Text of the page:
Bad Science Awards 2004

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Companies

Candidates are The Sunday Times, described reishi mushrooms (Ganoderma lucidum) as having “performed well in trials to reduce the pain of postherpetic neuralgia”. The only paper we could find relating to this subject on Pubmed referred to a trial of four people in 1998. It had no control group.

Furthermore The Daily Mail meanwhile made big meat of a scientific study proving that the Atkins diet worked. The study, which only lasted six months, showed that the Atkins group lost just 4% more weight than the control group.

The winner is the Daily Express, for its declaration in September that “recent research” has shown turmeric to be “highly protective against many forms of cancer, especially of the prostate” on the basis of laboratory studies into the effects of a chemical extract on individual cells in dishes, and no (zero) trials in humans.

Bad Science product of the year

SPES Capsules are a herbal alternative therapy whose manufacturers had a sudden crisis of confidence in alternative paradigms: they were found in a study to contain contain betamethasone, a potent synthetic glucocorticoid you wouldn’t expect to find in any plant; and alprazolam, a synthetic benzodiazepine, much like the addictive “mother’s little helpers” of the 60s, which might go some way to explain the claimed improvement in “quality of life”.

Durex Performa were in a slightly different category of bad, meaning “evil”: a new condom with a special cream in the teat “to help control climax and prolong sexual excitement for longer lasting lovemaking”. The magic ingredient was benzocaine, a local anaesthetic, which made the judges’ tongues go numb. We didn’t even think about trying it on our genitals. Persil Aloe Vera also received a special mention for totemic and pointless use of a herbal ingredient by a biotech firm.

Then there’s Cussons’ Carex, a soap that “effectively removes bad bacteria on hands, whilst gently protecting the good”. It was never made entirely clear how it was supposed to do this in the company’s evidence to the ASA for a complaint which they lost on. “Carex knows the difference.”

The winner was Space Tomato Number One, part of the Chinese government’s “space breeding” project, where radiation in space is used to create comic book mutations and giant space plants, including tomatoes weighing almost a kilogram. It was never made entirely clear why the mutations would be beneficial, or why you needed to be in space to get irradiated. The Chinese news agency Xinhua stated that, “in China the radiation effect is always positive, leading to bigger and better vegetables that will revolutionise agriculture.”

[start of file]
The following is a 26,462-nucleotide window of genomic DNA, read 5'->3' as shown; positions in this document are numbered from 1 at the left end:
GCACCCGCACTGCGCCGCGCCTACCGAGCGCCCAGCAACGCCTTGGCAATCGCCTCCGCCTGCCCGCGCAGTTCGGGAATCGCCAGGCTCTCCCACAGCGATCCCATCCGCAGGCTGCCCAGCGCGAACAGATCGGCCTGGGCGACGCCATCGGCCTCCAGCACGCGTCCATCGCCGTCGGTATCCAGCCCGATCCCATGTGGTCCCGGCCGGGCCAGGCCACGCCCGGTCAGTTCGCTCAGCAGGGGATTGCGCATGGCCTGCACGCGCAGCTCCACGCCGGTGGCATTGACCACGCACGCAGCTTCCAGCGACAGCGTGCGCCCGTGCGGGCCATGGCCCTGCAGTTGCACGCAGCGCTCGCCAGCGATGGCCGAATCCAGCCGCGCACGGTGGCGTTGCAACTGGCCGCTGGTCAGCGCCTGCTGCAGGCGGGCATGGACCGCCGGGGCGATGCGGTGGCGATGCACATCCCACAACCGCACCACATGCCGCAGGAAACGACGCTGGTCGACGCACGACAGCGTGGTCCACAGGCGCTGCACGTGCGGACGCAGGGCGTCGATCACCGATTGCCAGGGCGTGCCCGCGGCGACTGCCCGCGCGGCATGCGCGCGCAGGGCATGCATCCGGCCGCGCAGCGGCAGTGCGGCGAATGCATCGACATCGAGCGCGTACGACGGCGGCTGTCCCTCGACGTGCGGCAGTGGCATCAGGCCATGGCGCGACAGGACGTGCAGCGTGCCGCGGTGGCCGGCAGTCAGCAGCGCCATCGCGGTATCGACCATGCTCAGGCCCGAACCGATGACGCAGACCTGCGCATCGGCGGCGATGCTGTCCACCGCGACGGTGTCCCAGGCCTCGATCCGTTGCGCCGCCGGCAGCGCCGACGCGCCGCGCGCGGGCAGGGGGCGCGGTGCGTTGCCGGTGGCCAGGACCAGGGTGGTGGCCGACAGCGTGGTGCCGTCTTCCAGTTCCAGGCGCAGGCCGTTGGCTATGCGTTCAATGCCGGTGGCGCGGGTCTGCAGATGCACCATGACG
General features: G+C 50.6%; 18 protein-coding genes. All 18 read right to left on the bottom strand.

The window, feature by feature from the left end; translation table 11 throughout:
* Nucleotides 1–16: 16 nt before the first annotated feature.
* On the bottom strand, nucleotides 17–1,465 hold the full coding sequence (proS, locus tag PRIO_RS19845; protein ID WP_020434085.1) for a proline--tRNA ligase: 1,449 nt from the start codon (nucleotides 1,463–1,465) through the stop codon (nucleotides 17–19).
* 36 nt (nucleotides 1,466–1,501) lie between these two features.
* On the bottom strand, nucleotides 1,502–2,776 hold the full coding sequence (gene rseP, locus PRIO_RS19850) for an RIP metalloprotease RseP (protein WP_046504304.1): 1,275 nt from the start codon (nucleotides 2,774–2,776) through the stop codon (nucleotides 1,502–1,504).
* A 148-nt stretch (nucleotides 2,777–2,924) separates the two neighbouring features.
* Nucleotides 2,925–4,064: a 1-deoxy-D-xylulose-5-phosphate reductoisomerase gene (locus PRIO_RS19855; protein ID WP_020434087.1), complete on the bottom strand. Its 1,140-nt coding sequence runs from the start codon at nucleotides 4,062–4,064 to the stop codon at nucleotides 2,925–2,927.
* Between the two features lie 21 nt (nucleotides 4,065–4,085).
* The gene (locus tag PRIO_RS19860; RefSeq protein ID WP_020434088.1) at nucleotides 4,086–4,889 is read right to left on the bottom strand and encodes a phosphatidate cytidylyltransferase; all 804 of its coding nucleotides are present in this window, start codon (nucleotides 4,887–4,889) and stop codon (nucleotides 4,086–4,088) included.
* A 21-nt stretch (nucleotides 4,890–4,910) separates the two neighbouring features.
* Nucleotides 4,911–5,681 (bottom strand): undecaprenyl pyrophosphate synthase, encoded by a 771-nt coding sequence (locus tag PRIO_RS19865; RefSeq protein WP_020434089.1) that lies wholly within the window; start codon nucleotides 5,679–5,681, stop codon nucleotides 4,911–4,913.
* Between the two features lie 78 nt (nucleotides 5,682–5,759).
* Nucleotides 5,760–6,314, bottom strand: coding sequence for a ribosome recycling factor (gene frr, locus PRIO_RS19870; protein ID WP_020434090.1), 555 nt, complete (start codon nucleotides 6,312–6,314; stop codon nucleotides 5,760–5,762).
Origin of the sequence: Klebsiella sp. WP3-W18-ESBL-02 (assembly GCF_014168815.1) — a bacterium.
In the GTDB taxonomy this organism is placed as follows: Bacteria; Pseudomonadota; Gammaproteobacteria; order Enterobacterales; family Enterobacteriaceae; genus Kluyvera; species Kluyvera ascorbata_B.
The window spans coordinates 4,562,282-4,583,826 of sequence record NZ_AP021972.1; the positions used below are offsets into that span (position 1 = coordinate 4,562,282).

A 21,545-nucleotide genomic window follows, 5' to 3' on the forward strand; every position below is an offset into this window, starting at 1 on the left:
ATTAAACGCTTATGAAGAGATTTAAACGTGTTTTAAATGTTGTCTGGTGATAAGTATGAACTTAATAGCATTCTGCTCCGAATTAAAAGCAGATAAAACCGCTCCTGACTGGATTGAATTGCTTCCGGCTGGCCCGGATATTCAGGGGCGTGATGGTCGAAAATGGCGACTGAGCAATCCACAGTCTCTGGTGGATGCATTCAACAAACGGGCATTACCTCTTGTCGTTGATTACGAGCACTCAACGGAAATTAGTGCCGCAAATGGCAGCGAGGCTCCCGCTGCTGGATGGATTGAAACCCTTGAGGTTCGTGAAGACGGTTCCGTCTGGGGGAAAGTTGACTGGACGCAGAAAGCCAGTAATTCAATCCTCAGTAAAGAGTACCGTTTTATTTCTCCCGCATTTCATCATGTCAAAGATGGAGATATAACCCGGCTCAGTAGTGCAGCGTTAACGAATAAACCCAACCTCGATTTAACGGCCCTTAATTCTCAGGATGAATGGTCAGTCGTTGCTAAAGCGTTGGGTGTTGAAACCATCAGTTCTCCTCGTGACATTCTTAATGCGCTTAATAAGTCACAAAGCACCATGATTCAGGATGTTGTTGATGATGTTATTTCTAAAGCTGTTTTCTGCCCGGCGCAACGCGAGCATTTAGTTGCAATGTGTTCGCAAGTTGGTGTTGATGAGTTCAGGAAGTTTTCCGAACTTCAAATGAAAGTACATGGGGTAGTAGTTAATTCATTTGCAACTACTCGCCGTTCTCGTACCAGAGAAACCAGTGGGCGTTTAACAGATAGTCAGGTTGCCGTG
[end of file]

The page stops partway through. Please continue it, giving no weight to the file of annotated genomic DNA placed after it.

Least plausible cosmetics claim

Valmont’s Cellular DNA Complex is made from “specially treated salmon roe DNA”, at the bargain price of £236 for seven phials. According to the Sunday Times’ style supplement, it “enhances the cosmetic properties (moisturising, regenerating and protecting) of DNA”. “Sadly,” their correspondent continued, “smearing salmon on your face doesn’t have the same effect.”

PO2 Contour Cream from Laboratoires Herzog is a “patented stabilisation of oxygen within a cream” that “puts oxygen back into the skin, reoxygenates skin cells, encourages natural rejuvenation”. It sounds like bollocks; but it smells like peroxide. Especially since Laboratoires Herzog point out, in the small print, that you will want to keep the stuff away from your eyebrows.

But the winner was a hair-straightening treatment by Bioionic, called Ionic Hair Retexturizing: “Water molecules are broken down to a fraction of their previous size … diminutive enough to penetrate through the cuticle, and eventually into the core of each hair”. Shrinking molecules caused some concern among the physicists at the ceremony, since IHR was available just 200 yards away, and the only other groups who have managed to create superdense quark-gluon plasma used a relativistic heavy ion collider. The prospect of such equipment being used by hairdressers was deemed worthy of further investigation.

Bad Science celebrity of the year

Juliet Stevenson made a strong case, not for her spectacular performance in Five’s MMR: the facts, but for her infinitely more compelling performance as a concerned neurotic parent hyping up the dangers of MMR in the all-too-real world of Radio 4’s Today programme and elsewhere. She received a special commendation from the judges for her excellent abilities to manage health risk on a population level, by being photographed the week before the awards driving her car with one hand and using her mobile phone with the other.

Anthea Turner was commiserated with on being burgled and losing £40,000 worth of possessions one month after having her house feng-shuied at great expense, and Carole Caplin also inevitably made an appearance, but both were trumped, to great popular acclaim, by Jeanette Winterson, for her excellent plan to send homeopathic remedies to treat HIV in Botswana.